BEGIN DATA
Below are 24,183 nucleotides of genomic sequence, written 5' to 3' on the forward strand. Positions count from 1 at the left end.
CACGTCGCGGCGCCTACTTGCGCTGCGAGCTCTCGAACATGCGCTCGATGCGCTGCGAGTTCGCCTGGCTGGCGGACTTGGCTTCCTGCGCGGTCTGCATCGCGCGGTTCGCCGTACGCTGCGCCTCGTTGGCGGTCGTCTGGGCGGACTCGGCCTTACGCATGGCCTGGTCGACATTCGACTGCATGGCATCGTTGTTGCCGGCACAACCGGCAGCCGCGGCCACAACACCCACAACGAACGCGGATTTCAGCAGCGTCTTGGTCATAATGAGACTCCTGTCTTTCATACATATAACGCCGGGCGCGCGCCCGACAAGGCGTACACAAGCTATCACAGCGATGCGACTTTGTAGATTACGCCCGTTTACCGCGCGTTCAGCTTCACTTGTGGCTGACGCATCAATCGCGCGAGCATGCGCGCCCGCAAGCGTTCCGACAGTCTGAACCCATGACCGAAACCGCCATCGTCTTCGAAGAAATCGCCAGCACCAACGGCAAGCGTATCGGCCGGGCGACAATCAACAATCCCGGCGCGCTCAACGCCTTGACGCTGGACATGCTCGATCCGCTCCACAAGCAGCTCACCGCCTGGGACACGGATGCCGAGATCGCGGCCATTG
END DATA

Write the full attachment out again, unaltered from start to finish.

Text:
Below are 24,183 nucleotides of genomic sequence, written 5' to 3' on the forward strand. Positions count from 1 at the left end.
CACGTCGCGGCGCCTACTTGCGCTGCGAGCTCTCGAACATGCGCTCGATGCGCTGCGAGTTCGCCTGGCTGGCGGACTTGGCTTCCTGCGCGGTCTGCATCGCGCGGTTCGCCGTACGCTGCGCCTCGTTGGCGGTCGTCTGGGCGGACTCGGCCTTACGCATGGCCTGGTCGACATTCGACTGCATGGCATCGTTGTTGCCGGCACAACCGGCAGCCGCGGCCACAACACCCACAACGAACGCGGATTTCAGCAGCGTCTTGGTCATAATGAGACTCCTGTCTTTCATACATATAACGCCGGGCGCGCGCCCGACAAGGCGTACACAAGCTATCACAGCGATGCGACTTTGTAGATTACGCCCGTTTACCGCGCGTTCAGCTTCACTTGTGGCTGACGCATCAATCGCGCGAGCATGCGCGCCCGCAAGCGTTCCGACAGTCTGAACCCATGACCGAAACCGCCATCGTCTTCGAAGAAATCGCCAGCACCAACGGCAAGCGTATCGGCCGGGCGACAATCAACAATCCCGGCGCGCTCAACGCCTTGACGCTGGACATGCTCGATCCGCTCCACAAGCAGCTCACCGCCTGGGACACGGATGCCGAGATCGCGGCCATTG